I had an unfamiliar pain recently. It was sharp, sudden, and unexpected: I ended up talking to my doctor about it. I have been trying to understand why it was more frightening, even though it was less painful than many other problems I have experienced.
I think with unfamiliar pain you are not sure what’s going to happen next, and it’s this anticipation that can weigh on you. I’ve written about startups requiring a parallel self-improvement project by the founders. It’s been my experience that most teams change, or actually follow through on significant changes, in response to pain and the clear prospect of more pain.
I think it’s often the unfamiliar pain of failure that spurs entrepreneurs to real change.
But I have also seen it paralyze individuals who have been very successful in other settings, for example: as a college or graduate student, as an individual contributor in a corporation, or as a first level manager in a corporation. When they embark upon an entrepreneurial venture, it may take a while to understand that running their own business, and the required business to business selling, is very different from lobbying for support or budget for an internal project.
This sense of lost competency is not only painful but unfamiliar and frightening. It’s as if you’ve stepped into an elevator, punched your floor and instead of going up felt a short drop of two or three feet: you are not sure if you are going to be able to get out of the elevator easily, much less get to your upper floor.
As an entrepreneur you may find yourself failing in ways that you haven’t anticipated. You may have been an A student. Perhaps you were a well respected technical contributor or manager in a corporation. Eric Hoffer had a perspective on this that I find very useful to remember:
Our achievements speak for themselves. What we have to keep track of are our failures, discouragements, and doubts. We tend to forget the past difficulties, the many false starts, and the painful groping. We see our past achievements as the end result of a clean forward thrust, and our present difficulties as signs of decline and decay.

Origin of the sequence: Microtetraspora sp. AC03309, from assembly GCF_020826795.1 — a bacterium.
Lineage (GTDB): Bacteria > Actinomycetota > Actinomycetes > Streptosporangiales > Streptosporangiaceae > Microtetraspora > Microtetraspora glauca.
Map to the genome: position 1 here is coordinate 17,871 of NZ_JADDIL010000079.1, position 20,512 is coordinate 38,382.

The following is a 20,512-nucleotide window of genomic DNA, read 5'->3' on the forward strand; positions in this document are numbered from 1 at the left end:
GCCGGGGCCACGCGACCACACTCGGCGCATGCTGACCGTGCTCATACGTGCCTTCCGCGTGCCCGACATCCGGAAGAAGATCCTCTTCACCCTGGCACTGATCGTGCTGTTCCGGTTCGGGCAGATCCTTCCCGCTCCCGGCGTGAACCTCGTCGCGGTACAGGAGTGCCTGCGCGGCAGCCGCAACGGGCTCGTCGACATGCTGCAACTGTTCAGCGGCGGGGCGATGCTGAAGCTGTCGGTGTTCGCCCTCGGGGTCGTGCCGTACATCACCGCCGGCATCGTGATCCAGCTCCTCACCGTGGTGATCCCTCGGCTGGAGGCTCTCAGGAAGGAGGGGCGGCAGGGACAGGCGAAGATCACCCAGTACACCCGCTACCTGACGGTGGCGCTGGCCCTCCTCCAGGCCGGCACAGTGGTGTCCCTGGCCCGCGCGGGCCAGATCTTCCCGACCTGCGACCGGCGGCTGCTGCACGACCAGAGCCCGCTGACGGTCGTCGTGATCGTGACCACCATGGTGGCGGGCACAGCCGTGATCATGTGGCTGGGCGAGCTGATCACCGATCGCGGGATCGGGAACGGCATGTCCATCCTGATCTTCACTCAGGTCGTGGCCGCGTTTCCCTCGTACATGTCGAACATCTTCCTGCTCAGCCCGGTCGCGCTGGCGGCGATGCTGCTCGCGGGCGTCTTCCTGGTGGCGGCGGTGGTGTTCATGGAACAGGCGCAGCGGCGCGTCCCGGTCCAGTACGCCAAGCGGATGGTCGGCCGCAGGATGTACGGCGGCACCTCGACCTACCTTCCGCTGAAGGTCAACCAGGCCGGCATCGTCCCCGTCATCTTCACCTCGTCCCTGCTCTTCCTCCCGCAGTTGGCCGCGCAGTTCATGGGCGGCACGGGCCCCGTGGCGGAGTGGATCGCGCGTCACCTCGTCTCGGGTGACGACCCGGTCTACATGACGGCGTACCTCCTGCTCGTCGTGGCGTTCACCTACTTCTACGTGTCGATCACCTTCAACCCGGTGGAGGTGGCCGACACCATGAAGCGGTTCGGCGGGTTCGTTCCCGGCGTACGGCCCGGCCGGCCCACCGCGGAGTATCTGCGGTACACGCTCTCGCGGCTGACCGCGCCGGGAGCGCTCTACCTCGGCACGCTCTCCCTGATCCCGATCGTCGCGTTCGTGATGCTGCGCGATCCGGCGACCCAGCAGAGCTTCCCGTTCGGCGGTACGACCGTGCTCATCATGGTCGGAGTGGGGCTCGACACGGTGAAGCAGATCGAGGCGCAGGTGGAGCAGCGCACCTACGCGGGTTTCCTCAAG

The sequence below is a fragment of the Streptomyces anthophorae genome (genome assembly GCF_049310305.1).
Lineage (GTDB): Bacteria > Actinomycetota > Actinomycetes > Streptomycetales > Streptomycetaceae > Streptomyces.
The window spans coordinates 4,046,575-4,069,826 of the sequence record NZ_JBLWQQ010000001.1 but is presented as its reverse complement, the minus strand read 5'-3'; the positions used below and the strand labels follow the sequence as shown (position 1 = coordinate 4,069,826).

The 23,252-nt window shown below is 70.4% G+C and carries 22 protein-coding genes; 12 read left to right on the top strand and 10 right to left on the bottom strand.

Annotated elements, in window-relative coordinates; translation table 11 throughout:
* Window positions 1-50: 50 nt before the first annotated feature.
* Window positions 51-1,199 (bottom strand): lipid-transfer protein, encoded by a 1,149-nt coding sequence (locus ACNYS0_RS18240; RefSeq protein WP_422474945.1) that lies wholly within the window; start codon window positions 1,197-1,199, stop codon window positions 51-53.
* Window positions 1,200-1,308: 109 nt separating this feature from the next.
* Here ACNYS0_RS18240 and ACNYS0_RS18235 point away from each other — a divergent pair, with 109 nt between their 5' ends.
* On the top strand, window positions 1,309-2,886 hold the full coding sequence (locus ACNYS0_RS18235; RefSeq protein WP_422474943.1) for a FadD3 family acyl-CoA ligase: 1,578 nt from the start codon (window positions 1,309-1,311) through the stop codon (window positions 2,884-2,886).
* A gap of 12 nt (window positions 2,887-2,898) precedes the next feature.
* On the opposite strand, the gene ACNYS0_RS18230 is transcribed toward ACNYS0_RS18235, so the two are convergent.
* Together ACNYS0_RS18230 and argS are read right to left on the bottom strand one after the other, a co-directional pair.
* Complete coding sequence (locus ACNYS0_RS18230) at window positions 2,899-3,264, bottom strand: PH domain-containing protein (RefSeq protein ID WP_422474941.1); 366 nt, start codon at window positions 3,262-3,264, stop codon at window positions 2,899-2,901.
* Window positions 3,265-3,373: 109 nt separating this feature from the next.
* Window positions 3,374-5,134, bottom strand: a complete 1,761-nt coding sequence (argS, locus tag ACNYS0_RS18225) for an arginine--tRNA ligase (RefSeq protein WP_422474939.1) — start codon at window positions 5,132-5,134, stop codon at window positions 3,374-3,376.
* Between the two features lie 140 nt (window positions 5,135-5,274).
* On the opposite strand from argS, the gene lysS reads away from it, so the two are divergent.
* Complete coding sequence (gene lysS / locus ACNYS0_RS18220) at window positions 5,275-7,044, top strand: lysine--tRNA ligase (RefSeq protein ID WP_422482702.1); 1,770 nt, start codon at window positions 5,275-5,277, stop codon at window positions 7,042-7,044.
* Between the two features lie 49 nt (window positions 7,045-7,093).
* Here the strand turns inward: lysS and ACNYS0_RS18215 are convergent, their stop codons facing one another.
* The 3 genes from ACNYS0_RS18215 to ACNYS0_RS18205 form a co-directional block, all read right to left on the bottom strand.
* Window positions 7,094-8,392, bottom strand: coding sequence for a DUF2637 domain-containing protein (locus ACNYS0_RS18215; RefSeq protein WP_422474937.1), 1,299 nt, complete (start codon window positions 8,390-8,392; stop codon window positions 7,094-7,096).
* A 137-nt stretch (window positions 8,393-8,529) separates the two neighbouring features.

And I think it’s this fear of decline and decay from unfamiliar pain that you have to confront very directly. This may be complicated by events in the economy and setbacks that neighbors, friends, and extended family may be experiencing. You may be contemplating a new initiative that you are not comfortable with: signed up to speak in public, staff a booth at a trade show, write a white paper, go into a roomful of strangers and network, put your name and bio up on a website and publicly commit to a new startup, go on a sales call, complete your first sales negotiation…
I don’t know how to tell you how to lose the fear of unfamiliar pain, I am not even sure you can.
I do have some suggestions for how to anticipate and minimize it.
- Set some deadlines in advance: if this doesn’t improve or happen by this date I am going to make a change (e.g. trying the same old thing is not working).
- If you hit the deadlines without improvement make a change.
- If that change doesn’t work, make another and continue forward.
- Talk to other people who are facing the same challenges and compare notes.
- Get professional assistance.
- Read, but read with an intent to take action.
If you don’t have a kitchen cabinet or board of advisers that you are accountable to, I would encourage you to create some mechanism for independent outside advice from folks with relevant experience. I have several other independent consultants that I compare notes with, we also take turns
kicking each other in the ass encouraging each other to make hard decisions and do the things we know we need to do that are getting neglected. We having a meeting with all of our partners together for the first time in early December. I hope to use this as both a joint planning and joint accountability mechanism.
3. Control secondary pain. This is, I think, related to Sean’s “unfamiliar” pain. I’ve found that there are often two pains or discomforts associated with any given unpleasant situation. First, there’s the pain itself. I stub my toe, and my toe is sore. Pain, plain and simple. But then there’s the pain I experience because of the existence of the first pain. “Oh no, I’ve stubbed my toe. Maybe it’s broken. Maybe it’ll get gangrenous. Maybe it’ll get infected and I’ll die. My wife and kids will be destitute. Ahhhhh!!” The key difference between the two pain types is that while you may not be able to control the first pain, you can very often control the second. Moral outrage is a good example. A large client pays slowly. They know you can’t afford, and don’t want to enforce the clear contract payment terms. So they cheat by paying late. They said they’d do one thing, and then they blatantly break their word. The first pain – the hit on your cash flow is real. And, within typical operating constraints, there’s not much you can do about it. But the second one – the anger at the very fact they are cheating – is almost all in your head. With practice, it can be controlled.
I have also come across a good quote from Marcus Aurelius on unfamiliar pain that has some good advice on managing pain: “If you are distressed by anything external, the pain is not due to the thing itself but to your own estimate of it; and this you have the power to revoke at any moment.”